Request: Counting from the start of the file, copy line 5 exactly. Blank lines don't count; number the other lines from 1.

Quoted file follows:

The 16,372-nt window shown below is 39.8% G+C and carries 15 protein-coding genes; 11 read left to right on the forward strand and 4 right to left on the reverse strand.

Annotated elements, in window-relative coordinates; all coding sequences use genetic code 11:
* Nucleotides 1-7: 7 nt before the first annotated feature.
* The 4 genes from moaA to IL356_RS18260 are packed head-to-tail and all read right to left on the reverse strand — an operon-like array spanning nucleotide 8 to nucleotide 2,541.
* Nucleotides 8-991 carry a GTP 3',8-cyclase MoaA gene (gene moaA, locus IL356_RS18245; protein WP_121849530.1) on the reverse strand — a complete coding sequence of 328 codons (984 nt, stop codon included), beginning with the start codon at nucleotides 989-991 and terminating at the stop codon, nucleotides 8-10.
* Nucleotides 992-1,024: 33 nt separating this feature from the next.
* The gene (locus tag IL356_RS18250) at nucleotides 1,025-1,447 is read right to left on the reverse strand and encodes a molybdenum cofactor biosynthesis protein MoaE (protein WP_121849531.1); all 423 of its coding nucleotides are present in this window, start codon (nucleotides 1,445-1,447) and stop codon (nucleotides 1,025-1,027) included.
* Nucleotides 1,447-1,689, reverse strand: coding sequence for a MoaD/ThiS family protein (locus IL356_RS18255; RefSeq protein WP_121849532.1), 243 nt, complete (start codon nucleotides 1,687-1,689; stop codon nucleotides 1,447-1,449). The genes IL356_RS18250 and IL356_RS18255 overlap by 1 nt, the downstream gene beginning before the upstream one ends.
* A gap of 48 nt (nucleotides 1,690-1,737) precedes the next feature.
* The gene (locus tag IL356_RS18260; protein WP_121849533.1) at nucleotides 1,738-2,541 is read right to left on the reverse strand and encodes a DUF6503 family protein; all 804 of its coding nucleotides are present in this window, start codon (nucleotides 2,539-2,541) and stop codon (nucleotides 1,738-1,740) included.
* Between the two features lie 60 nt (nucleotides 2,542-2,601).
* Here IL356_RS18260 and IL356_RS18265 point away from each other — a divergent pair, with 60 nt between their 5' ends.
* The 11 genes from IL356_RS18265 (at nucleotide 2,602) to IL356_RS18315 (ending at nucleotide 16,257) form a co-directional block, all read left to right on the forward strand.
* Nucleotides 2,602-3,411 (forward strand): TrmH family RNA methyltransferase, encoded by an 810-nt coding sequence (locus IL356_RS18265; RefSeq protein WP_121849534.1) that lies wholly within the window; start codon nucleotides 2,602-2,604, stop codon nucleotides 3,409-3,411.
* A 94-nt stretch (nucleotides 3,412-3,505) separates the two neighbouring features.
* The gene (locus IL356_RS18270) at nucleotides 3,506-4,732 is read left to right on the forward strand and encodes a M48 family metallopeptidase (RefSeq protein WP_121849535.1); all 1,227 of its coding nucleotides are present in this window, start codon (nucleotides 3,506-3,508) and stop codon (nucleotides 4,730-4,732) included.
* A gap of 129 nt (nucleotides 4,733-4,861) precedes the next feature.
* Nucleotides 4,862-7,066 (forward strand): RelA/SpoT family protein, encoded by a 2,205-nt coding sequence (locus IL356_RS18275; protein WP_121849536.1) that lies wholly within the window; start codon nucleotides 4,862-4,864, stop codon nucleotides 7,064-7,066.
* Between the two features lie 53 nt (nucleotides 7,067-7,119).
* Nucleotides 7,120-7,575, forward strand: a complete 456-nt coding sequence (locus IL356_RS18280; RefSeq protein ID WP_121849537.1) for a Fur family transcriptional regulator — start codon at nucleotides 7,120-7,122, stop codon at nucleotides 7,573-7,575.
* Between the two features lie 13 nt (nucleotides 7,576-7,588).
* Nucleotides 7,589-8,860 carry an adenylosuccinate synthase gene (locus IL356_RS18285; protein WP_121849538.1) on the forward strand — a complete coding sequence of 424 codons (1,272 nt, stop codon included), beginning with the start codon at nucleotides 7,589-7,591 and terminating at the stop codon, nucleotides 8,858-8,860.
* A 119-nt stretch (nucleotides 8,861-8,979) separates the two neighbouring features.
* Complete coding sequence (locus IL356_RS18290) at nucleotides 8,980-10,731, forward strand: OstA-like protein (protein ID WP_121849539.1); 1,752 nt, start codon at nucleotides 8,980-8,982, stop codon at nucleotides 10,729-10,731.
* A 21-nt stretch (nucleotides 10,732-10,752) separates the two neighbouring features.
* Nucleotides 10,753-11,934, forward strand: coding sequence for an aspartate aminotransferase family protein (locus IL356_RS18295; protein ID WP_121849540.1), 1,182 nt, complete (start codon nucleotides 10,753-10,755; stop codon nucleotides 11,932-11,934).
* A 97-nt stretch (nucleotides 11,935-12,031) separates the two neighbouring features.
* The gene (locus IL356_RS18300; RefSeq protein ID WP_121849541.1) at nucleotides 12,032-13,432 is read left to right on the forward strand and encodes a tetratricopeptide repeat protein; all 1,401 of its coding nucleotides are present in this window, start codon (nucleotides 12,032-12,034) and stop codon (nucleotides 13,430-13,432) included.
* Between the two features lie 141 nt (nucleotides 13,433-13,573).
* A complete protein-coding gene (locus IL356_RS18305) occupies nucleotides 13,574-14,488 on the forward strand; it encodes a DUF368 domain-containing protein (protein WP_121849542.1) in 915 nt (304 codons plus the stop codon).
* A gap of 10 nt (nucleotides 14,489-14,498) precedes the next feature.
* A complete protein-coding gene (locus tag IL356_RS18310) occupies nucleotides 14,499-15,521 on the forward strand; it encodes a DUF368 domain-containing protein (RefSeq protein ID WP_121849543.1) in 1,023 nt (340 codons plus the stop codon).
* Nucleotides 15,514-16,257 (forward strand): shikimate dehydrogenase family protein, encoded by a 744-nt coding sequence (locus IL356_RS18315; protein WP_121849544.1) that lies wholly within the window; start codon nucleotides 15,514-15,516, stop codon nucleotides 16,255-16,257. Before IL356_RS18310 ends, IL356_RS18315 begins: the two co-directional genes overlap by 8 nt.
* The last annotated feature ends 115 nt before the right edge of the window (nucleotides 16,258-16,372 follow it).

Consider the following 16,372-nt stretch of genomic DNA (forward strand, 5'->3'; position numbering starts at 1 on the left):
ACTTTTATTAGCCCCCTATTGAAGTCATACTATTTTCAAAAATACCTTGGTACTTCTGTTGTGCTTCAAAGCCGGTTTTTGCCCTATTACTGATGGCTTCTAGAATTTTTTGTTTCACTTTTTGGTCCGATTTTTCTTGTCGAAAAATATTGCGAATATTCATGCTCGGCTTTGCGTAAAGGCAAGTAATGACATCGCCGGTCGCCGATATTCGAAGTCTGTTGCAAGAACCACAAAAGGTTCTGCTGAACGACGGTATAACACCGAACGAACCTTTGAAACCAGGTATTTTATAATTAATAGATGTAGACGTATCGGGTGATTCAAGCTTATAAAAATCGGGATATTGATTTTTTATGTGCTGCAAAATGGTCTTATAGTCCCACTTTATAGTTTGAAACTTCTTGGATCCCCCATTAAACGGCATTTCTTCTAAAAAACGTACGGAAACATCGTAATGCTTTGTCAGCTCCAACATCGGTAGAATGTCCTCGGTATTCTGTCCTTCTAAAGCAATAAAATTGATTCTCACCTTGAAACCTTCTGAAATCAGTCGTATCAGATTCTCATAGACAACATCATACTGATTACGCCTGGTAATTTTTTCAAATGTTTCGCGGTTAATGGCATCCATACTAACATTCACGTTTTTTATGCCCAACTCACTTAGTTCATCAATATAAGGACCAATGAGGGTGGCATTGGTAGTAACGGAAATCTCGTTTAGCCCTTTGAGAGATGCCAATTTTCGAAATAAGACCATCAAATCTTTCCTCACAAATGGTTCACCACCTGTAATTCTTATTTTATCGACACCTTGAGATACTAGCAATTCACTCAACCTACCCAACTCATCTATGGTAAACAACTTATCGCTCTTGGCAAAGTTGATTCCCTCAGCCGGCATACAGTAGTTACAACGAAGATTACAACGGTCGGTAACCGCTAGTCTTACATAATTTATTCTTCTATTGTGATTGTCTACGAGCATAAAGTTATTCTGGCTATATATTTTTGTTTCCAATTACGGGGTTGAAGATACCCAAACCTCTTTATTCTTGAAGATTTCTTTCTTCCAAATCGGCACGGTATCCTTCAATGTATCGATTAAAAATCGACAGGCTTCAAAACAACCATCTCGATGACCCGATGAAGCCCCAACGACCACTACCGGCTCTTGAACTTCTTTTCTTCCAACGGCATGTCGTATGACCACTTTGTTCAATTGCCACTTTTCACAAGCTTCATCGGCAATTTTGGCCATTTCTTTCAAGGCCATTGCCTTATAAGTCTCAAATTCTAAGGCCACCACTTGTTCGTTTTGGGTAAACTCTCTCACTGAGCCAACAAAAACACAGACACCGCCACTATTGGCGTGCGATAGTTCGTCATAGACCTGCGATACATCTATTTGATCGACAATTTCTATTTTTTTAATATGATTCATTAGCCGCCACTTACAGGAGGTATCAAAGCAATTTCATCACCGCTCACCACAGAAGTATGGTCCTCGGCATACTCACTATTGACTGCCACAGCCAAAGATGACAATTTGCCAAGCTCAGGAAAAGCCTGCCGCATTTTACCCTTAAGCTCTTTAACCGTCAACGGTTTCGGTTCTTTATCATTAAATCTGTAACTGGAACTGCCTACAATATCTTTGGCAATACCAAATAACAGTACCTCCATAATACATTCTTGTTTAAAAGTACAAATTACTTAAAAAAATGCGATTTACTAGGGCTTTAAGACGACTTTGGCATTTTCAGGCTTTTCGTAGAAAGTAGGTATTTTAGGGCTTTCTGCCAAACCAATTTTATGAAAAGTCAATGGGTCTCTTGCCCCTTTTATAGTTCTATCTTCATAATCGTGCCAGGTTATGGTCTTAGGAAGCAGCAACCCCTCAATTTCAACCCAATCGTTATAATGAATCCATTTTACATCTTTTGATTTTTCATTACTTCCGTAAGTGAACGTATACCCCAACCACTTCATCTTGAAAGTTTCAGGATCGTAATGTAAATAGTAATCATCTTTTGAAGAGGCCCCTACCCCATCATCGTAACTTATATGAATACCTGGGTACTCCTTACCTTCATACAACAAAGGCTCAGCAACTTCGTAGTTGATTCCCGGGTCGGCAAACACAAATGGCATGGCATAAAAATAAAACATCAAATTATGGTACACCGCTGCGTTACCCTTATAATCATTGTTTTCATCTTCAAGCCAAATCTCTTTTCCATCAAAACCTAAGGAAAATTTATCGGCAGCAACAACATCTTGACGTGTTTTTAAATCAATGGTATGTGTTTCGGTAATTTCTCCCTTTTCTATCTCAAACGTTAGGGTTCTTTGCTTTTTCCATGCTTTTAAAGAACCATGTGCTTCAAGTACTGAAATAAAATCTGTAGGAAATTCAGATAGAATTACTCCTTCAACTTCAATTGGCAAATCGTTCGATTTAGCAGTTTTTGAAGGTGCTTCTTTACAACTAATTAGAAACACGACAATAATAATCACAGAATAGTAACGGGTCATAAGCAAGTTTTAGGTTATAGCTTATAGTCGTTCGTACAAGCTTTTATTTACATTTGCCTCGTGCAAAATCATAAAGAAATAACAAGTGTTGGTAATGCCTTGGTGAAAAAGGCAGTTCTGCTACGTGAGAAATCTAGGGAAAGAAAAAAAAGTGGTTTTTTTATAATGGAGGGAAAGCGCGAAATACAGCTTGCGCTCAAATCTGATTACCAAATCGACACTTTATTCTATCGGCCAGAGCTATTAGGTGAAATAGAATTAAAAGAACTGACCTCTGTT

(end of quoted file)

* Nucleotides 8-991 carry a GTP 3',8-cyclase MoaA gene (gene moaA, locus IL356_RS18245; protein WP_121849530.1) on the reverse strand — a complete coding sequence of 328 codons (984 nt, stop codon included), beginning with the start codon at nucleotides 989-991 and terminating at the stop codon, nucleotides 8-10.